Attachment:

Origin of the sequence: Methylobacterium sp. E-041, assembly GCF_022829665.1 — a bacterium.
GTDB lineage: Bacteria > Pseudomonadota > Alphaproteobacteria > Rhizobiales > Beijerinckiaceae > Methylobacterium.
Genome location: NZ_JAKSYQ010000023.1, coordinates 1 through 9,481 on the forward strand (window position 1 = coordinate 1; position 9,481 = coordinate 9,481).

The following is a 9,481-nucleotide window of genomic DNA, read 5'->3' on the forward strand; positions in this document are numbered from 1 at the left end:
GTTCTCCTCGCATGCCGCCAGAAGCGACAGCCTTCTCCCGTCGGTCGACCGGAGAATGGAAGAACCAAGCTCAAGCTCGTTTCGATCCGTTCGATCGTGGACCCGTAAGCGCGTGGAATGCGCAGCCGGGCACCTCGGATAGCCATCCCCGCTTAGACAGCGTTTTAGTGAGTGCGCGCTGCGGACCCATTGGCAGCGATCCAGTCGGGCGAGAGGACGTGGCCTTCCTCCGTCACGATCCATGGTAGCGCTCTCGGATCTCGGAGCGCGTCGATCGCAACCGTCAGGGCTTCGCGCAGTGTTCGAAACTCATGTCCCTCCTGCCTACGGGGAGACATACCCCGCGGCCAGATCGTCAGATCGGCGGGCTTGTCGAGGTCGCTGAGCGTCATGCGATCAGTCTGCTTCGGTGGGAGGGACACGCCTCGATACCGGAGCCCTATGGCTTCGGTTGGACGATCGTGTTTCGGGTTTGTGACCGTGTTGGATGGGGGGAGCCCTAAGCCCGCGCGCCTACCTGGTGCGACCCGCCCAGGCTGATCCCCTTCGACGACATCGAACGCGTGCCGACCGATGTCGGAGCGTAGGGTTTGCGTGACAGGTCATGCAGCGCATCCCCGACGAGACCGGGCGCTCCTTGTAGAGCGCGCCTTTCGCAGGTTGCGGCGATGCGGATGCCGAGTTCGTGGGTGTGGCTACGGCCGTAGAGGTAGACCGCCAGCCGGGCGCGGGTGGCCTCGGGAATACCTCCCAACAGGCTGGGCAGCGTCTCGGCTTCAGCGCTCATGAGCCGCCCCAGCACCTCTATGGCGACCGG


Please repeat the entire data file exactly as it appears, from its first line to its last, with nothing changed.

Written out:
Origin of the sequence: Methylobacterium sp. E-041, assembly GCF_022829665.1 — a bacterium.
GTDB lineage: Bacteria > Pseudomonadota > Alphaproteobacteria > Rhizobiales > Beijerinckiaceae > Methylobacterium.
Genome location: NZ_JAKSYQ010000023.1, coordinates 1 through 9,481 on the forward strand (window position 1 = coordinate 1; position 9,481 = coordinate 9,481).

The following is a 9,481-nucleotide window of genomic DNA, read 5'->3' on the forward strand; positions in this document are numbered from 1 at the left end:
GTTCTCCTCGCATGCCGCCAGAAGCGACAGCCTTCTCCCGTCGGTCGACCGGAGAATGGAAGAACCAAGCTCAAGCTCGTTTCGATCCGTTCGATCGTGGACCCGTAAGCGCGTGGAATGCGCAGCCGGGCACCTCGGATAGCCATCCCCGCTTAGACAGCGTTTTAGTGAGTGCGCGCTGCGGACCCATTGGCAGCGATCCAGTCGGGCGAGAGGACGTGGCCTTCCTCCGTCACGATCCATGGTAGCGCTCTCGGATCTCGGAGCGCGTCGATCGCAACCGTCAGGGCTTCGCGCAGTGTTCGAAACTCATGTCCCTCCTGCCTACGGGGAGACATACCCCGCGGCCAGATCGTCAGATCGGCGGGCTTGTCGAGGTCGCTGAGCGTCATGCGATCAGTCTGCTTCGGTGGGAGGGACACGCCTCGATACCGGAGCCCTATGGCTTCGGTTGGACGATCGTGTTTCGGGTTTGTGACCGTGTTGGATGGGGGGAGCCCTAAGCCCGCGCGCCTACCTGGTGCGACCCGCCCAGGCTGATCCCCTTCGACGACATCGAACGCGTGCCGACCGATGTCGGAGCGTAGGGTTTGCGTGACAGGTCATGCAGCGCATCCCCGACGAGACCGGGCGCTCCTTGTAGAGCGCGCCTTTCGCAGGTTGCGGCGATGCGGATGCCGAGTTCGTGGGTGTGGCTACGGCCGTAGAGGTAGACCGCCAGCCGGGCGCGGGTGGCCTCGGGAATACCTCCCAACAGGCTGGGCAGCGTCTCGGCTTCAGCGCTCATGAGCCGCCCCAGCACCTCTATGGCGACCGG